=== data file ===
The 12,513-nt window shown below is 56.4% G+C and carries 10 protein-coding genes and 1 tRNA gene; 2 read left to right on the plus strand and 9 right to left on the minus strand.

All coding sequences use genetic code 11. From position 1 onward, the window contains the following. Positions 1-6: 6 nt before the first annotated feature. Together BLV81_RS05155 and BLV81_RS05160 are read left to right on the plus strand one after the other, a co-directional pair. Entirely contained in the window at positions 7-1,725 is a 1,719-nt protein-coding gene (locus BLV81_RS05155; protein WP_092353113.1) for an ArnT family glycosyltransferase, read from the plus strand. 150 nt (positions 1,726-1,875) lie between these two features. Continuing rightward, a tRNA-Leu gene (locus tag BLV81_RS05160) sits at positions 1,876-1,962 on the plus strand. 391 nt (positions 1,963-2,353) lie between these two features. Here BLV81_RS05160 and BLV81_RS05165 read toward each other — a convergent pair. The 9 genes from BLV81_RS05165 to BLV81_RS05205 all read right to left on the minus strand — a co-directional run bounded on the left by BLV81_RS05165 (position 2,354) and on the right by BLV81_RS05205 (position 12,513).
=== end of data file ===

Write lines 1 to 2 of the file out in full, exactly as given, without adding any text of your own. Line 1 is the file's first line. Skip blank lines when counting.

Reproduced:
The 12,513-nt window shown below is 56.4% G+C and carries 10 protein-coding genes and 1 tRNA gene; 2 read left to right on the plus strand and 9 right to left on the minus strand.

All coding sequences use genetic code 11. From position 1 onward, the window contains the following. Positions 1-6: 6 nt before the first annotated feature. Together BLV81_RS05155 and BLV81_RS05160 are read left to right on the plus strand one after the other, a co-directional pair. Entirely contained in the window at positions 7-1,725 is a 1,719-nt protein-coding gene (locus BLV81_RS05155; protein WP_092353113.1) for an ArnT family glycosyltransferase, read from the plus strand. 150 nt (positions 1,726-1,875) lie between these two features. Continuing rightward, a tRNA-Leu gene (locus tag BLV81_RS05160) sits at positions 1,876-1,962 on the plus strand. 391 nt (positions 1,963-2,353) lie between these two features. Here BLV81_RS05160 and BLV81_RS05165 read toward each other — a convergent pair. The 9 genes from BLV81_RS05165 to BLV81_RS05205 all read right to left on the minus strand — a co-directional run bounded on the left by BLV81_RS05165 (position 2,354) and on the right by BLV81_RS05205 (position 12,513).